We gave you an overview on escheatment in the last post, http://faoblog.com/processes-ap-payment-processing-escheatment/

One of our readers came up with a comment, “Interesting point but usually escheatment is against asset balances (held in custody for someone else) and not checks outstanding. The answer is pretty simple, “legal tendered checks expire and are not accepted after a maximum of 6 months with most institutions restricting it even further to 90 days.”

He was right on this, and that’s what we mentioned in our post, this amount “will be deemed to be unclaimed property” after a certain period of time. This is the essence of escheatment.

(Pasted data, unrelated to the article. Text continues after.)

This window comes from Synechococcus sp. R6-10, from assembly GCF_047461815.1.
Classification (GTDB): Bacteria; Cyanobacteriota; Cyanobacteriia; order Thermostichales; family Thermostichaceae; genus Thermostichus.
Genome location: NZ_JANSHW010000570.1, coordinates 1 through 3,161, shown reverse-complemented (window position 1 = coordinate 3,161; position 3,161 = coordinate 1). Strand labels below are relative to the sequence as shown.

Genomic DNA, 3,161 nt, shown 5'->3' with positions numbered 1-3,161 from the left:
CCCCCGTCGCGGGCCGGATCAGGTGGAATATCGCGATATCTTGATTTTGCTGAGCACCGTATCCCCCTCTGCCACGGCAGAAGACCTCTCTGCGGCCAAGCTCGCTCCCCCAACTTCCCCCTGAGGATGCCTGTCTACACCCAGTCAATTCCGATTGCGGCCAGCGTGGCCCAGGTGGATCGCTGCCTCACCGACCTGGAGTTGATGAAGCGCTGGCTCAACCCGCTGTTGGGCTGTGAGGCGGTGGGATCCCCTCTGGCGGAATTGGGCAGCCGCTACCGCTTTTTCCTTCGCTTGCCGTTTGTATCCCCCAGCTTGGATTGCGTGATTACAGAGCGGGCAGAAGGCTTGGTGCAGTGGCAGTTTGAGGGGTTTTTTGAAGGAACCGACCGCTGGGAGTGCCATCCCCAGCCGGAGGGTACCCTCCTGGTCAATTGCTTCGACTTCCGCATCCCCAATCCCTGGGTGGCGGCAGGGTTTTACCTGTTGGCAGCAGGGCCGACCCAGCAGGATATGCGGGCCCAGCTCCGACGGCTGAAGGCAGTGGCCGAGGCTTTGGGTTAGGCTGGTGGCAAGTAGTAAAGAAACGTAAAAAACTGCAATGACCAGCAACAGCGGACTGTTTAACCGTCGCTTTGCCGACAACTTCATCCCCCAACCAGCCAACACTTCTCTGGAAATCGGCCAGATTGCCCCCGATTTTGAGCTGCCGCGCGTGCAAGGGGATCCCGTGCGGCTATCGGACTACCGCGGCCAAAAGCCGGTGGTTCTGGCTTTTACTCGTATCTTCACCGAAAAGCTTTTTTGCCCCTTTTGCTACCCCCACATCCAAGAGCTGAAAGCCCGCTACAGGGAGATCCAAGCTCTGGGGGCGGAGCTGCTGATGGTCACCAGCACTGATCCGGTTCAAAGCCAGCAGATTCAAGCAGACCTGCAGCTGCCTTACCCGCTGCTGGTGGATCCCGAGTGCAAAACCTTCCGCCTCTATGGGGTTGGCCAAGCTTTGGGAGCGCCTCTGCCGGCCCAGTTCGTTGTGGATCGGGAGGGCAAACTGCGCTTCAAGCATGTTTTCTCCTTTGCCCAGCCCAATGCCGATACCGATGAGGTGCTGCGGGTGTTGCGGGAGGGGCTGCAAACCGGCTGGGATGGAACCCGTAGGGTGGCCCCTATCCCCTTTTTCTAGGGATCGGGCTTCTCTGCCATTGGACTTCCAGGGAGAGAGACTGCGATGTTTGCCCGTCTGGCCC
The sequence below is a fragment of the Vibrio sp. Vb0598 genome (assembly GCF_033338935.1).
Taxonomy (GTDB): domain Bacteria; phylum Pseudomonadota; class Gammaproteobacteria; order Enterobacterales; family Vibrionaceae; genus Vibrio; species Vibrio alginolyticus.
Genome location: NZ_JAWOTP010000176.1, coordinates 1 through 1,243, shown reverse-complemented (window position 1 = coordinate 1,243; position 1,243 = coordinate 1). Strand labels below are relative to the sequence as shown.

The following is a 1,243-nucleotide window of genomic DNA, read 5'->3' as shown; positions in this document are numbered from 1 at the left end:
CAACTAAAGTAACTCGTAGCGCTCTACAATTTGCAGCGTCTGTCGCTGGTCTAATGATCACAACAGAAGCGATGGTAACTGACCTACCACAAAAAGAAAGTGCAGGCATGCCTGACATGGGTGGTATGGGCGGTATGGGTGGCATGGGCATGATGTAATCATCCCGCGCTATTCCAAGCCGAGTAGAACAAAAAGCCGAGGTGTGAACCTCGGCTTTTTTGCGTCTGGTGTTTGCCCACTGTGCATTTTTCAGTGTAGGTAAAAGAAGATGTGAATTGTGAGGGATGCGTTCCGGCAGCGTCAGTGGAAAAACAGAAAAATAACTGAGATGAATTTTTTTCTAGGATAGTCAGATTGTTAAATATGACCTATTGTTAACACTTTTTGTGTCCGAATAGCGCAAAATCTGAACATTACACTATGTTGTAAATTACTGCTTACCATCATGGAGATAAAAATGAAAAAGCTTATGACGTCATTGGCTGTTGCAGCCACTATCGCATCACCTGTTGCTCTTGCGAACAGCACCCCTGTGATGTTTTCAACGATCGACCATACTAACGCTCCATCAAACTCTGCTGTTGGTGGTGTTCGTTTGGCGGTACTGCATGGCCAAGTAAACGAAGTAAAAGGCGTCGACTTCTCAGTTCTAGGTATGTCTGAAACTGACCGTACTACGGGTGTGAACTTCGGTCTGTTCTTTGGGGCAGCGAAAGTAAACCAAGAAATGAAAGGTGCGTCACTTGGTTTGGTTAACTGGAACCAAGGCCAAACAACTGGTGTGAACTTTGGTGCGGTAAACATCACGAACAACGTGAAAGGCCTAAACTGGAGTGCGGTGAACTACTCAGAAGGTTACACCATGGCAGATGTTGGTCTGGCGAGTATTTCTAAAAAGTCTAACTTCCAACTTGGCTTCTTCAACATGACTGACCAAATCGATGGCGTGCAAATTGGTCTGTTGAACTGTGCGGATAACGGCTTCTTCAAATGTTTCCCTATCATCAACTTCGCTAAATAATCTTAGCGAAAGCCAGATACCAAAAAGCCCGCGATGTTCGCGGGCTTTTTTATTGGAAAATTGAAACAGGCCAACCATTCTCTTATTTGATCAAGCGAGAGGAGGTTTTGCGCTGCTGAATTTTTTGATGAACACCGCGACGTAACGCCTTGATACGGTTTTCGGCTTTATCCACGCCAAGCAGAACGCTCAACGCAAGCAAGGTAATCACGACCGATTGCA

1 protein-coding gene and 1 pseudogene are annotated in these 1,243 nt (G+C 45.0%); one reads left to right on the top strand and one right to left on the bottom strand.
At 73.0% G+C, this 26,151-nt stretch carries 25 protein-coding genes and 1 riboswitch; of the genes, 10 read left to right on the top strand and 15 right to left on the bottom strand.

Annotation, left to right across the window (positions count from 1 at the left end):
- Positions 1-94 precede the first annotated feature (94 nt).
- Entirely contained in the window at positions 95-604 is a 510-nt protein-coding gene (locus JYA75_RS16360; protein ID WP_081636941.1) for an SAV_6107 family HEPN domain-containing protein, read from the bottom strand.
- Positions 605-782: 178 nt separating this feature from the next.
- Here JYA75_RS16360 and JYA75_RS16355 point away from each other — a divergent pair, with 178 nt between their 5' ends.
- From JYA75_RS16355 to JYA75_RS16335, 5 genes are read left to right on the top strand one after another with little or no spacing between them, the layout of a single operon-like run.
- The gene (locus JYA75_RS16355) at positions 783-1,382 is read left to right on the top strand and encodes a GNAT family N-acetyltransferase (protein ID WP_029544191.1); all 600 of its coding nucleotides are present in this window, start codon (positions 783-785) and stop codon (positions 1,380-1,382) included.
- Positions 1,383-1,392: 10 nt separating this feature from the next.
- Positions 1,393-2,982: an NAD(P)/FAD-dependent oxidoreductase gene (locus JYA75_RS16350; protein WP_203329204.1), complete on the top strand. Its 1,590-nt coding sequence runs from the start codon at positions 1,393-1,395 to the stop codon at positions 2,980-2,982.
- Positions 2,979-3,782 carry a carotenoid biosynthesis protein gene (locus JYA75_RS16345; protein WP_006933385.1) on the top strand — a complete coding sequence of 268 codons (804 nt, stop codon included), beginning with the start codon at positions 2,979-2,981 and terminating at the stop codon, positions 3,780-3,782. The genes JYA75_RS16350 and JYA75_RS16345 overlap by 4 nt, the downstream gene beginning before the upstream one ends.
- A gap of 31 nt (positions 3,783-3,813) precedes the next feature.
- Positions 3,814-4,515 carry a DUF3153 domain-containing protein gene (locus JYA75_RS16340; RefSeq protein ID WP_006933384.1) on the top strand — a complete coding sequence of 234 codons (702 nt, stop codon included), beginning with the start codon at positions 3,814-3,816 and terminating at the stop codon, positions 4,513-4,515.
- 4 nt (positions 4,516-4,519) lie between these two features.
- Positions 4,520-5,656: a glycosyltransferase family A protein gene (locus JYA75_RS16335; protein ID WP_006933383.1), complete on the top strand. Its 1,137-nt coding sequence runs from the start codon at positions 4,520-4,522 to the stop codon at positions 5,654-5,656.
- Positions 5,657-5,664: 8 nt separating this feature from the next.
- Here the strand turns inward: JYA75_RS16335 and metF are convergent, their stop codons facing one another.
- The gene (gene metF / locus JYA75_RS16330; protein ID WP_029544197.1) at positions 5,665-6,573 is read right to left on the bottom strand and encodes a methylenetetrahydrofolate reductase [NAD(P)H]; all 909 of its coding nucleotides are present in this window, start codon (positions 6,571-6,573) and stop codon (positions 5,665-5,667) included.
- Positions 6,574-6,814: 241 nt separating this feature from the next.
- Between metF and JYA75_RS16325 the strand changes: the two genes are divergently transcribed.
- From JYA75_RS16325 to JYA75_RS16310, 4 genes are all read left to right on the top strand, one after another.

We cover this in the next steps given below.

  • Once an account is deemed “abandoned” it becomes reportable to the state of the owner’s last known address and is subject to be escheated.
  • Notification letters are mailed to customers at the address on file before any funds are disbursed to the state.
  • The notification letter informs the customer the account is considered to be inactive / dormant and the customer may activate it by contacting the specified authority immediately.

The fundamental essence to this is to ensure that people who have not claimed their amounts for over 3 or 5 years, should be able to do it and the government / state will take over that amount to ensure the same.

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